Various & Sundry

Poking the Pope

Fr. Dwight Longenecker provides not only a good analysis of the Papal interview that was republished in America, but offers one of the most clear-headed commentaries about Pope Francis’s approach that I’ve read everywhere. Long story short, we need to remember that Pope Francis comes from a much different cultural setting.

All this is well and good, but I have some worries. Every pope is both empowered and limited by his own history and culture. Pope Francis is from a generation and a culture which is Catholic. For the most part everyone is Catholic. They understand the basics of Christian morality and the fundamentals of the Christian story and the basic elements of the Catholic faith. Too often, however, that Catholic culture was impeded by a Church that had become overly clericalized, legalistic, condemnatory and hide bound.

Francis’ message to that kind of Catholic culture and that kind of Catholic Church is sharp and necessary. It’s fresh, creative and powerful. He’s basically saying, “Get out of your churchiness and get into the streets. Be with the people and share your faith together and bring Christ to those who have forgotten how to find him in the church.” As such his message is relevant and vital for the Church in South America and Central America where Catholics are being wooed away by Evangelicals who do present a vital, relevant and compassionately involved message.”

Francis’ message of forgiveness, acceptance and embrace of all works well enough in a Catholic culture where people know they are sinners and have a basic understanding of confession, reconciliation, forgiveness and healing. The problem in translating Francis’ message to post-Christian Europe, Liberal Protestant America and other developed countries is that most of the population either have no concept of sin in their lives or they deny the idea completely. Therefore Francis’ message of forgiveness, acceptance and embrace simply comes across as condoning whatever lifestyle people happen to have chosen. Catholics might make the distinction between loving the sinner and hating the sin…non Catholics both don’t and won’t make that distinction. Consequently, the Pope’s message simply comes across as him being a real nice guy who doesn’t judge anybody–like everybody else in our relativistic society.

Much more at the link.

Sinking Deeper

Just in case the article I linked to yesterday about the debt wasn’t depressing enough, here’s Kevin Williamson.

The CBO, to its credit, has attempted to get a handle on how heavily that growing debt will weigh upon economic activity in the next 25 years, and the answer is worrisome: Taking into account the economic effect of those deficits, instead of our debt hitting 100 percent of GDP in 25 years, CBO estimates that it will hit something closer to 200 percent of GDP — or 250 percent under the least sunny scenario. (There are even less-sunny scenarios, but the CBO does not believe that it can model them reliably.) Note here that these estimates also assume that the sequester and other deficit-control measures remain in place, which would consequently mean that spending on everything outside of Medicare, Medicaid, Social Security, and debt service — everything else the government does — will be reduced far below current levels, in fact reverting to pre–World War II levels as a share of GDP. That is unlikely to be the case. Assume, then, that those spending and debt numbers look worse to the extent that the ladies and gentlemen in Washington lack the brass to resist demands for more domestic spending — and more military spending, too. The loudest and most insistent critics of the sequester have been defense contractors and the cluster of politicians in Maryland and Northern Virginia most sensitive to their complaints.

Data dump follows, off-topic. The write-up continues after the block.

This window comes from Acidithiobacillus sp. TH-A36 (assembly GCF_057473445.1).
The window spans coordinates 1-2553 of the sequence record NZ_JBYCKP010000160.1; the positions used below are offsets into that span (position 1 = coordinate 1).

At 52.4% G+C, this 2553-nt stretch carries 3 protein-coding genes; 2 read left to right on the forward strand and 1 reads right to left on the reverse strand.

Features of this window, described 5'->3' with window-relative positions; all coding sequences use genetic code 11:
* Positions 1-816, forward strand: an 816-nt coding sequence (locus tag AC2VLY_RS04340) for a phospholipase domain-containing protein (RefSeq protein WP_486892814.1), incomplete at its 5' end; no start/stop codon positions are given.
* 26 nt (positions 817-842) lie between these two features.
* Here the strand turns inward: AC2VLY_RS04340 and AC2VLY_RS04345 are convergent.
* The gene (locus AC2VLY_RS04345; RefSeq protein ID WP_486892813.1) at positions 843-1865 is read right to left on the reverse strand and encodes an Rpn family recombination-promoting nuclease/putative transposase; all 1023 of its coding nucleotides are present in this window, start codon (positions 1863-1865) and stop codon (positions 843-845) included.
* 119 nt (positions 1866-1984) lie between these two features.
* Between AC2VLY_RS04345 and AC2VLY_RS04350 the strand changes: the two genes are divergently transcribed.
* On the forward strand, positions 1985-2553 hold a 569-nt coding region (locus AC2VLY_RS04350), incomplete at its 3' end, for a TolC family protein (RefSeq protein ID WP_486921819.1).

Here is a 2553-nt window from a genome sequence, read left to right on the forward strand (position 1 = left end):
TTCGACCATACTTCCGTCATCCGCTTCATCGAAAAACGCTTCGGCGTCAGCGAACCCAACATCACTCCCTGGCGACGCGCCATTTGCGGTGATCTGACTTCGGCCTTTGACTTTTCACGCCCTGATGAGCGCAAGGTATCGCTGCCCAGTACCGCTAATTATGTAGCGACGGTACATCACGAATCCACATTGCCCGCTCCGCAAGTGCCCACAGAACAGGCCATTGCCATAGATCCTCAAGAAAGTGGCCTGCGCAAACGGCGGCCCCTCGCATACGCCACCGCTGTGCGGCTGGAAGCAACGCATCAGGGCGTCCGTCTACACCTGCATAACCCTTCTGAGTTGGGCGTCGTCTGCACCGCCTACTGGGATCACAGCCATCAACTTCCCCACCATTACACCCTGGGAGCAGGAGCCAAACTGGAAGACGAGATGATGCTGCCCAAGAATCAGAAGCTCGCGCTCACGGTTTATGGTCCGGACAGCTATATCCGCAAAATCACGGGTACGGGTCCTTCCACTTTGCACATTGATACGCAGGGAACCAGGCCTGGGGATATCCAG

Archbishop Broglio Statement on Gay Marriage

An important statement from the Archbishop for the Military Services.

Irony Can Be So Ironic

Indeed Catholic apologists ought to really be careful about how they persuade people. Tone is just so important.

Putin May Seek Fourth Term

Truly the collapse of the Communist government was a marvelous thing. Imagine if Russians were still ruled by an autocratic regime that never relinquished power.

About Those #%^$skins

Rick Reilly has this insane notion that actual Native Americans’ views on the name of the Washington football team might be more relevant than those of rich white liberals. Silly Rick.

Of course this controversy could really heat up when the Redskins reach the Super Bowl again. So look to hear plenty about this in another decade or two.

10 Responses to Various & Sundry

  • Unfortunately the Pope made comments today, as reported by the press, that faithful Catholics talk too much about issues of the sacredness of life, importance of the family, etc and we should be more accepting…this situation with the Pope may be worse than we thought and Father should reevaluate his comments.